... In his press conference on the indictment against Libby, Patrick Fitzgerald insisted that lying to federal investigators is a serious crime both because it is itself against the law and because, by sending them on endless wild-goose chases, it constitutes the even more serious crime of obstruction of justice. By those standards, Wilson—who has repeatedly made false statements about every aspect of his mission to Niger, including whose idea it was to send him and what he told the CIA upon his return; who was then shown up by the Senate Intelligence Committee as having lied about the forged documents; and whose mendacity has sent the whole country into a wild-goose chase after allegations that, the more they are refuted, the more they keep being repeated—is himself an excellent candidate for criminal prosecution.

And so long as we are hunting for liars in this area, let me suggest that we begin with the Democrats now proclaiming that they were duped, and that we then broaden out to all those who in their desperation to delegitimize the larger policy being tested in Iraq—the policy of making the Middle East safe for America by making it safe for democracy—have consistently used distortion, misrepresentation, and selective perception to vilify as immoral a bold and noble enterprise and to brand as an ignominious defeat what is proving itself more and more every day to be a victory of American arms and a vindication of American ideals.

By the way, why did we not hear that much about the 1.7 metric tons of radioactive material found ... you guessed it ... in Iraq? This story (from BBC News) is from July 2004.

The US has revealed that it removed more than 1.7 metric tons of radioactive material from Iraq in a secret operation last month.

"This operation was a major achievement," said US Energy Secretary Spencer Abraham in a statement. ...

Along with 1.77 tons of enriched uranium, about 1,000 "highly radioactive sources" were also removed.

The material was taken from a former nuclear research facility on 23 June, after being packaged by 20 experts from the US Energy Department's secret laboratories.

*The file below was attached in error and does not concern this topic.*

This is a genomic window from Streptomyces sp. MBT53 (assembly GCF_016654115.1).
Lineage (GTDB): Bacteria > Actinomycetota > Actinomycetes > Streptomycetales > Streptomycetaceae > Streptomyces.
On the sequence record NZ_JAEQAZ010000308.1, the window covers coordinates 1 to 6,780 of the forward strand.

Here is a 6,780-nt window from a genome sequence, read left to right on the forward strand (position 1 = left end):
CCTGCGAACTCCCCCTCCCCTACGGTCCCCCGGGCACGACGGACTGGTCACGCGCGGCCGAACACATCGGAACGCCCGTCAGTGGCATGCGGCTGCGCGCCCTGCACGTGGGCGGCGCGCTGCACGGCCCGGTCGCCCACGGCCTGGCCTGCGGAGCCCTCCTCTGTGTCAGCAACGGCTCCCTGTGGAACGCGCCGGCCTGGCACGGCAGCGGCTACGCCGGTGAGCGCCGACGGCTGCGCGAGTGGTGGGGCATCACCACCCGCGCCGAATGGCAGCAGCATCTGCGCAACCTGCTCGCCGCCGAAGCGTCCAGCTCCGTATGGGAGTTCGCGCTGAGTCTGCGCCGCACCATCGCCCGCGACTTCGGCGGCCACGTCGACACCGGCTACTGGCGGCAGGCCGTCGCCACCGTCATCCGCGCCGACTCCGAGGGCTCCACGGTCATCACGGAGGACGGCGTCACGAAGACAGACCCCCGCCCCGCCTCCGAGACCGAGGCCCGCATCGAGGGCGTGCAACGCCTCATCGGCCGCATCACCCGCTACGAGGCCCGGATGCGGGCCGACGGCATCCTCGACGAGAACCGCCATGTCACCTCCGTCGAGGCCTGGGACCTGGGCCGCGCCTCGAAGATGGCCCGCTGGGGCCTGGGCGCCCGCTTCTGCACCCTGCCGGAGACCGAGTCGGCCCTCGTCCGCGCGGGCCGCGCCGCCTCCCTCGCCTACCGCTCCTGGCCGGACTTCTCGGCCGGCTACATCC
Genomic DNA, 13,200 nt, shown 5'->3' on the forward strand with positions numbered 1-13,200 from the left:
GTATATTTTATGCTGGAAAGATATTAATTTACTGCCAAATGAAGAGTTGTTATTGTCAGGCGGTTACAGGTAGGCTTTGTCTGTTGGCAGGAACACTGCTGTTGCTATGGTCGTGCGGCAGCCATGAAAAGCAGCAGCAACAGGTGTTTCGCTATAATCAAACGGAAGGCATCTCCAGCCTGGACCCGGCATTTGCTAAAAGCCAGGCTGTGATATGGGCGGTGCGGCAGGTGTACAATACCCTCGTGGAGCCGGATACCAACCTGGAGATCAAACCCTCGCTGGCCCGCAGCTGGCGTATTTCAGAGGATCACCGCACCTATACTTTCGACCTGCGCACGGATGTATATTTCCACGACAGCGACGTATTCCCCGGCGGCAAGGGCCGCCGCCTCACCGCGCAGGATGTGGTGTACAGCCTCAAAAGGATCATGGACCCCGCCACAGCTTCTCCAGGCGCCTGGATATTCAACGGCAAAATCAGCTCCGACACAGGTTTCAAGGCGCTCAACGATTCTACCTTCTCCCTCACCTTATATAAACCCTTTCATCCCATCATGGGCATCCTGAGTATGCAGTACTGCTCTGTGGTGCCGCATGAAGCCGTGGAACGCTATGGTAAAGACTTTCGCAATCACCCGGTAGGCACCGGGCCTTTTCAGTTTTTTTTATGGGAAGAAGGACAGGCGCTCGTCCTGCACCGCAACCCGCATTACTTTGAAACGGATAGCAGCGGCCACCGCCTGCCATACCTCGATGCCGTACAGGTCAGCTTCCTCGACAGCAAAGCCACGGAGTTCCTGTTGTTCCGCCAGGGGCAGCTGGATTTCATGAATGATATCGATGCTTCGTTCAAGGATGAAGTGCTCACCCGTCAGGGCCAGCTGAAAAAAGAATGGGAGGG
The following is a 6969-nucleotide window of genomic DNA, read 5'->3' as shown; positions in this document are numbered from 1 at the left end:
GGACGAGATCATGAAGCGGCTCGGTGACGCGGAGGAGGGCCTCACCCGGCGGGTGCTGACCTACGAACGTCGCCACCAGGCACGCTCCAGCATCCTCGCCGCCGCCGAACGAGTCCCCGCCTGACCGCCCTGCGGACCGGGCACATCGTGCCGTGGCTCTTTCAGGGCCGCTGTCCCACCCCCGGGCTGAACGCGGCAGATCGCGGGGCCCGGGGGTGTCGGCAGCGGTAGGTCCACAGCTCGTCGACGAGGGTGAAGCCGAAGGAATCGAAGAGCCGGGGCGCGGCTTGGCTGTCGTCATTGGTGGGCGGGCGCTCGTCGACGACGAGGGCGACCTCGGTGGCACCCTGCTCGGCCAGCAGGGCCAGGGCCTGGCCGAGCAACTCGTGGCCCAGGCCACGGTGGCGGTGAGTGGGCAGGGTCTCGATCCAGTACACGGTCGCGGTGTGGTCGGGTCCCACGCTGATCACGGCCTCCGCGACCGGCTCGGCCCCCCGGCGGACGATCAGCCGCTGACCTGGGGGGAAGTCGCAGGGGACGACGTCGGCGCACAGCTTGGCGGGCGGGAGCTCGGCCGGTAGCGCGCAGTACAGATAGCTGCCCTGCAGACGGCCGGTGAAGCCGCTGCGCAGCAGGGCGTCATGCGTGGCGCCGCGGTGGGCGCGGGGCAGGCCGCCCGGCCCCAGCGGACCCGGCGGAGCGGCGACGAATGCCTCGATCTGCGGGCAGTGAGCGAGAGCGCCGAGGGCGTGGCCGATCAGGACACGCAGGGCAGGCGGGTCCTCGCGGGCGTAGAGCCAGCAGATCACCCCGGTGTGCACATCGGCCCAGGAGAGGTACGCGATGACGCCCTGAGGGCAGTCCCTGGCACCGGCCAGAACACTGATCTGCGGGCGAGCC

It was flown out of the country aboard a military plane in a joint operation with the Department of Defense, and is being stored temporarily at a Department of Energy facility.

The United Nations nuclear watchdog - the International Atomic Energy Agency - and Iraqi officials were informed ahead of the operation, which happened ahead of the 28 June handover of sovereignty.

Friday, November 04, 2005

Standing Up and Speaking Out ... Unless You're Catholic?

In an earlier post, I mentioned the difficulties going on in the Sacramento area, where a teacher at a Catholic school was dismissed for deliberate public actions that were contrary to the Catholic faith--supporting the alleged "right" to kill a baby in the womb and escorting women into the local Planned Parenthood, that place where women can go and have their babies killed--which was then followed by the expulsion from the Catholic school of the fifteen-year-old girl whose mother reported the teacher's actions.

Well, as usual and expected, the events continue (also found here):

A former Loretto High School drama teacher alleged Thursday that her firing last month for having volunteered at a Planned Parenthood clinic was a case of sexual and religious discrimination and violated her free-speech rights.

Marie Bain, 50, of Sacramento, filed two separate employment complaints Thursday with the state against Loretto, the religious order that sponsors the school, the Catholic Diocese of Sacramento and Bishop William K. Weigand.

One complaint - with the state Department of Labor - calls for an investigation of the employment practices of the diocese. The other - with the state Department of Fair Employment and Housing - is a first step toward a lawsuit.

This is ridiculous, but it is also the way things go in this country. Certain groups are not tolerated to run their organization in the way they see fit, in a way that is in accord with their beliefs. What happened to tolerance? Why can't an employer, especially a religious-based one, dismiss an employee who does not share its vision, dismiss an employee who publicly acts in a way that is contrary to the goals and mission of the employer?

"Loretto rightly prides itself as an academic institution committed to vigorous debate of ideas and beliefs," said Bain's attorney, John M. Poswall of Sacramento. "Unfortunately, the action of the bishop, cowering to noisy fundamentalists, threatens to turn Loretto into a Taliban-style institution of thought control and repression."

"Taliban-style"? Perhaps this shows their lack of justification for what they are doing.